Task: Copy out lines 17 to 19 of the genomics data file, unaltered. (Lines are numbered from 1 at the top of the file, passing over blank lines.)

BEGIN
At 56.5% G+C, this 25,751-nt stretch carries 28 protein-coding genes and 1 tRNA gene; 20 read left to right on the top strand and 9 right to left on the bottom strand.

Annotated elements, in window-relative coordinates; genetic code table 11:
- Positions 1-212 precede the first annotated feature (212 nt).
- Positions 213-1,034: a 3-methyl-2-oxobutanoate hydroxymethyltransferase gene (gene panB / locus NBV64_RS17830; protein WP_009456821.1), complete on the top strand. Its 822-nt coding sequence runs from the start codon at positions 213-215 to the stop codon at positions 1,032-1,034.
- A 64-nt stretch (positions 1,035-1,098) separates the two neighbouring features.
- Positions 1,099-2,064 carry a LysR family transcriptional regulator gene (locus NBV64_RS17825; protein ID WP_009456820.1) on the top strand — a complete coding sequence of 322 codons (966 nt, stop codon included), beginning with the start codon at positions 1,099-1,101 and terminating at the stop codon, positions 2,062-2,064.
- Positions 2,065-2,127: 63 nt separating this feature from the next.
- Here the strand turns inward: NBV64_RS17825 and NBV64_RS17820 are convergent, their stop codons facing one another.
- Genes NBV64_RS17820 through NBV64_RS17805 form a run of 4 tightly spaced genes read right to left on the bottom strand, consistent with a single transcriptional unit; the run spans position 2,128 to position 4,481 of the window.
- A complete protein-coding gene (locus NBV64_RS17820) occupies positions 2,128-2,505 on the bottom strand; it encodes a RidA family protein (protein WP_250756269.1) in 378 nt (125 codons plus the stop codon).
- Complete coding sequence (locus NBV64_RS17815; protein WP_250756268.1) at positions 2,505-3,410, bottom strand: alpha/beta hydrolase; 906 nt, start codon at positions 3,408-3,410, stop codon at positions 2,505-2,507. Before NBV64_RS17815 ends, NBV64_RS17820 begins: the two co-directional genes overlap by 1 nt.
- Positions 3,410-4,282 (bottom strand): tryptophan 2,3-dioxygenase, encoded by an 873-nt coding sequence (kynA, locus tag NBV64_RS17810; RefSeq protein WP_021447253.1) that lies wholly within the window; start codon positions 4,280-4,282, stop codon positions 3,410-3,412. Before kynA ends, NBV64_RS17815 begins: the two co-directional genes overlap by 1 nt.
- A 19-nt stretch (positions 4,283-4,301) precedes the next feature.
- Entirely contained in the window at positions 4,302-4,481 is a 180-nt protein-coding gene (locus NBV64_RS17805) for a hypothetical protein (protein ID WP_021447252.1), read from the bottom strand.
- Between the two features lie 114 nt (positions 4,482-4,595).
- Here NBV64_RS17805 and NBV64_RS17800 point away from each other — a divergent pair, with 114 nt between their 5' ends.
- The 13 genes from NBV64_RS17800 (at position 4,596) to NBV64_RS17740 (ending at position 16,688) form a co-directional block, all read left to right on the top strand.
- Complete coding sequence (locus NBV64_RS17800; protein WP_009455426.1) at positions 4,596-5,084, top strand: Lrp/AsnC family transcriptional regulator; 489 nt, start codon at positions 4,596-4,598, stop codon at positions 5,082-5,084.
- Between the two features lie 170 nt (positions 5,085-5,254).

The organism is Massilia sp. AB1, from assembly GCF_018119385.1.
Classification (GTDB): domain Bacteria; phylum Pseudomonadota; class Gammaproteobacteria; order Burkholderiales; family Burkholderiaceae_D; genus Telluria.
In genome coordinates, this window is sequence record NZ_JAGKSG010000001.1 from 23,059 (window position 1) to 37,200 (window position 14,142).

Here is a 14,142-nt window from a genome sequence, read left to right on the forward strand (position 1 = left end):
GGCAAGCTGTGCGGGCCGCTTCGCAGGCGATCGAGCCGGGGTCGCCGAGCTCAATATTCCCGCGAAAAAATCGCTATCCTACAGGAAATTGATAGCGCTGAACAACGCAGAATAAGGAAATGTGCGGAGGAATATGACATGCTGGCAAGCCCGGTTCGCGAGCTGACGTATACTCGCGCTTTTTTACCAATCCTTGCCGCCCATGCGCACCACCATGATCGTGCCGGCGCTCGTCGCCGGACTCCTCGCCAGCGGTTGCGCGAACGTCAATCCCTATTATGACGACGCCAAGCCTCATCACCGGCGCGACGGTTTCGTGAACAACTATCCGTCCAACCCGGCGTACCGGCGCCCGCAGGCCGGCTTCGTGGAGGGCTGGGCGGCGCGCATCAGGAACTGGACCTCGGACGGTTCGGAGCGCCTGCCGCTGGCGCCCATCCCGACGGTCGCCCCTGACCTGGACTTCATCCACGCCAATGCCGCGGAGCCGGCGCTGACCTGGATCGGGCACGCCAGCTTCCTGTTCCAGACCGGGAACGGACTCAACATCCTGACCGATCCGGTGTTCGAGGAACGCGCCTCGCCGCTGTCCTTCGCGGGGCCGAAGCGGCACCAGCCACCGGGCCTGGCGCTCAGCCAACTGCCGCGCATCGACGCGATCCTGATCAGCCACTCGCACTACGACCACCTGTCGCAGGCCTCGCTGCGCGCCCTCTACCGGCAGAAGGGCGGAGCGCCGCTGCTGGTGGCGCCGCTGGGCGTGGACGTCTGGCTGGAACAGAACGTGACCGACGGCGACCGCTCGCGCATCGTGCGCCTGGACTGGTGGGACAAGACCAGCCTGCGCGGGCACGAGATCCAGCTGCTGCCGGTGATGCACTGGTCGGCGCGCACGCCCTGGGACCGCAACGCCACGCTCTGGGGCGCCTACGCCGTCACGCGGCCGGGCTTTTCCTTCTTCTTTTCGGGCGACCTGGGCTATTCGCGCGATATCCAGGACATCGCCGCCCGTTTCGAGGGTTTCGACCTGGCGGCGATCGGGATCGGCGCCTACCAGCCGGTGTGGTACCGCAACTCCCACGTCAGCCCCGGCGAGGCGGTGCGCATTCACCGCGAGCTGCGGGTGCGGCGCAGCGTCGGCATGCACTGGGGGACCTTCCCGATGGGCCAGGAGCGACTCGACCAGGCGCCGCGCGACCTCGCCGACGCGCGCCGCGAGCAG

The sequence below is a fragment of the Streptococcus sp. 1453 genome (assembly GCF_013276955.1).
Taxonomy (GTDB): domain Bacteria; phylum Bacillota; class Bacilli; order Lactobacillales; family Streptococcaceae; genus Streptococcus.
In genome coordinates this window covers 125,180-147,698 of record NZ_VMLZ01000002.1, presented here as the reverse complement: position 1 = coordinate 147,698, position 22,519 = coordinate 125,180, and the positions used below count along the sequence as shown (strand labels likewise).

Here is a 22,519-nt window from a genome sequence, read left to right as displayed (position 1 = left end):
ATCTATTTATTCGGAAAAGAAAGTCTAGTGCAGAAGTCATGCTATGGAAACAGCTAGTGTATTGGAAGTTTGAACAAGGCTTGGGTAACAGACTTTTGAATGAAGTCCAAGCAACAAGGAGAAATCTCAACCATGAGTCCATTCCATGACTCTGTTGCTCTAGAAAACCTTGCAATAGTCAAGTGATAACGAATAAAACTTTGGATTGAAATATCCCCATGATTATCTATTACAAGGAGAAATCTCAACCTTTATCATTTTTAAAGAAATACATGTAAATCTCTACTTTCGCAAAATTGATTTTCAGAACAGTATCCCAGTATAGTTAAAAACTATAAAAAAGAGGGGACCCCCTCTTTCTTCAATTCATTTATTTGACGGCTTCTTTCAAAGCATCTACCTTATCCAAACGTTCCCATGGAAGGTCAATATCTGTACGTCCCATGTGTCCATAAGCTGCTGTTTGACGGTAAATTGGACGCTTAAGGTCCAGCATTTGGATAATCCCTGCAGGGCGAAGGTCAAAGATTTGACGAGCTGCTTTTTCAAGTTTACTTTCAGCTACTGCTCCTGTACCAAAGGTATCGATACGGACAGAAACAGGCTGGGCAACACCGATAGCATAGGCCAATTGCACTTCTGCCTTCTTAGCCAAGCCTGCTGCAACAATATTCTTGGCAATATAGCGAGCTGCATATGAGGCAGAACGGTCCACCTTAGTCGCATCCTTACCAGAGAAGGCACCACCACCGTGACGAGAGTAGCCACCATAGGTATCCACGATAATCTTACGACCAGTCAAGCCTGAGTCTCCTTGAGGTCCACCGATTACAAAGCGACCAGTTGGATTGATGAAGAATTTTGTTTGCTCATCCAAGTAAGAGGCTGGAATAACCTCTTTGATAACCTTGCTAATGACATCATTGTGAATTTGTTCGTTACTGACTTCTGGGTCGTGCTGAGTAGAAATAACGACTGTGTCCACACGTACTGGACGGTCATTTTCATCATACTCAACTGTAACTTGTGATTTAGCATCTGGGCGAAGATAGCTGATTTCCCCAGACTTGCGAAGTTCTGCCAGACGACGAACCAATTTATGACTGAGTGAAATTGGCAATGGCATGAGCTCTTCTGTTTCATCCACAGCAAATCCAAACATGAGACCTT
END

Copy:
- The 13 genes from NBV64_RS17800 (at position 4,596) to NBV64_RS17740 (ending at position 16,688) form a co-directional block, all read left to right on the top strand.
- Complete coding sequence (locus NBV64_RS17800; protein WP_009455426.1) at positions 4,596-5,084, top strand: Lrp/AsnC family transcriptional regulator; 489 nt, start codon at positions 4,596-4,598, stop codon at positions 5,082-5,084.
- Between the two features lie 170 nt (positions 5,085-5,254).